iptables -t mangle -o "$PPP_IFACE" --insert FORWARD 1 -p tcp --tcp-flags SYN,RST SYN -m tcpmss --mss 1400:65495 -j TCPMSS --clamp-mss-to-pmtu

Without this, some websites might work and others might not.  Some might load partway, etc.  That's what was happening to me, and I finally realized the problem was this rule had gone missing.  It was because I have my own firewall script that I had run, which flushes all the chains and adds just the rules I want.  So I needed to add a rule for this to my firewall script.

Thursday, May 21, 2015

Animated Emoji in Gmail subject line - the 90s are back!

A few weeks ago I noticed several emails in my spam folder in gmail had animated icons in the subject line, such as blinking stars.

I couldn't believe my eyes.  I didn't even know about colored emoji characters, let alone animated emoji!  And how could it get into a subject line?

Terence Eden explains it pretty well in a blog post here.  I like how he focuses on the fact that spammers can and will use this to catch people's attention.  Way to go Google.  Thanks a lot!

Google has defined some special Unicode characters that they will automatically turn into embedded images in the subject line.  What's next Google?  The marquee blink?  The 90s are calling and they want their geocities back!

At least with normal characters, even colored emoji Unicode characters, I can control how they look.  E.g., if I don't want color, I can uninstall the "Segoe UI Emoji" font.  But when Google turns characters into embedded images, they control how it looks.

The best I could do was install the Toggle animated GIFs Firefox extension.

Please Google, get rid of this nonsense!  Don't make me go back to using mutt all the time!

Monday, January 20, 2014

df showing ugly uuid for root device

I found that after upgrading debian to wheezy the df command was showing a long name for the root device instead of the real normal short name like /dev/sda1.

/dev/disk/by-uuid/4661950b-0d92-4a1d-9919-2b71eaa14189

I found this link very helpful in explaining the problem and giving a workaround.

Sunday, September 9, 2012

Building a single kernel module on Debian.

I was trying to build snd-seq-oss.ko so I could run the old playmidi that requires OSS /dev/sequencer, but when I did the insmod I got a -1 "Invalid module format" and dmesg showed "snd_seq_oss: no symbol version for module_layout".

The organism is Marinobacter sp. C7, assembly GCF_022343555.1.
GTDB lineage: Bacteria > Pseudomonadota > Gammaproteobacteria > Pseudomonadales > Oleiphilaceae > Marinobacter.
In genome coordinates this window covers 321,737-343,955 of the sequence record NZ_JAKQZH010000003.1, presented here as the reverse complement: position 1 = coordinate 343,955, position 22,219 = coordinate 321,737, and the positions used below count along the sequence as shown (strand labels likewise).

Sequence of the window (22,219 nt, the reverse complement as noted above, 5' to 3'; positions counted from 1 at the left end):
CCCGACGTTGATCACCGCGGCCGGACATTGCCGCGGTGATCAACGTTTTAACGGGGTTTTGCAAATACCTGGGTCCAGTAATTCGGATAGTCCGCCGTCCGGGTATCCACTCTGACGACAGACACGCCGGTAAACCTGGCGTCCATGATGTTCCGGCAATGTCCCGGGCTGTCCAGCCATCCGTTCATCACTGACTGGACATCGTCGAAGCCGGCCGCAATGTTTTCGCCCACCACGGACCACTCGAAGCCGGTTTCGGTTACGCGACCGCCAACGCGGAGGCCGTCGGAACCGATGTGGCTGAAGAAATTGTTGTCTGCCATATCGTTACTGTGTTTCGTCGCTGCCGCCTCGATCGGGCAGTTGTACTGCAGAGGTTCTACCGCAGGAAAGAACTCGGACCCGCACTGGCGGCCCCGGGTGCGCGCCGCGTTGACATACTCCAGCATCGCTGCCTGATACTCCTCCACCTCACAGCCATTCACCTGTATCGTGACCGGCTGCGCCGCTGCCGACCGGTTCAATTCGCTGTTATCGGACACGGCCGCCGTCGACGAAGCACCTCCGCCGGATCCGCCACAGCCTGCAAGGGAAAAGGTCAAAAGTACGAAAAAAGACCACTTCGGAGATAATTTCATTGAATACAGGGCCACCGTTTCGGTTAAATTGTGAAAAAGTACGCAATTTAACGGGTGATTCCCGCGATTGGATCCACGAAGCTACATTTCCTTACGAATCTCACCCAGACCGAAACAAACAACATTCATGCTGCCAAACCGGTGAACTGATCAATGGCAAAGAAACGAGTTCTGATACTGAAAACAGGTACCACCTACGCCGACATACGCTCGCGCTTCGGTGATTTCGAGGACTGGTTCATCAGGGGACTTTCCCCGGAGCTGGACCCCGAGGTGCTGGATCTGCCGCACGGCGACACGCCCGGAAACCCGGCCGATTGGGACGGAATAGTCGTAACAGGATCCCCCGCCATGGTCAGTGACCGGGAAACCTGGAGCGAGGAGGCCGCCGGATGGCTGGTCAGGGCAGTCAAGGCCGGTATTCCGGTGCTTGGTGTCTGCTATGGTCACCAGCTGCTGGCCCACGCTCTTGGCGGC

I found out the problem was that since I am building just the module not the kernel, I need the Module.symvers from the distro's kernel.  So the solution in this case was to install linux-headers-2.6.32-5-686 and copy the Module.symvers from there.

There's probably other ways to do it but that is what worked for me.  See steps below for future reference.

sudo -i
apt-get install linux-headers-2.6.32-5-686 linux-source-2.6.32
cd /usr/src
tar -jvxf linux-source-2.6.32.tar.bz2
ln -s linux-source-2.6.32 linux
cd linux
cp ../linux-headers-2.6.32-5-686/Module.symvers .
cp /boot/config-2.6.32-5-686 .config
   (modify .config as desired)
make oldconfig
make prepare
make modules_prepare
make SUBDIRS=scripts/mod
make SUBDIRS=path/to/module modules

Monday, March 14, 2011

Use right alt as Windows key in Debian Squeeze

My Thinkpad has no Windows key, so I was using a startup file with xmodmap commands to map my right alt to the Windows key (Super_L).

That worked great until I updated Debian to Squeeze. Then it would only work if I ran it manually after Gnome came up. I tried several startup scripts with different names including .gnomerc, but my settings just wouldn't stick.

So I decided it must be getting overridden by a later step, probably a step where it checks gnome-keyboard-properties settings and calls setxkbmap, so that resets anything you tried to do in a start-up script.

There is an option in gnome-keyboard-properties for "Left Alt is swapped with Left Win". That causes it to run setxkbmap -option altwin:swap_lalt_lwin I believe. That would work perfectly for me, except I want to map the right alt, not the left alt.

So finally, here is what I came up with (probably not the right solution, but it works). I edited all the files in /usr/share/X11/xkb/rules/ with swap_lalt_lwin in them and added a similar line/section called swap_ralt_lwin. Similarly I edited /usr/share/X11/xkb/symbols/altwin and added a section at the bottom for swap_ralt_lwin that works similar to the swap_lalt_lwin section.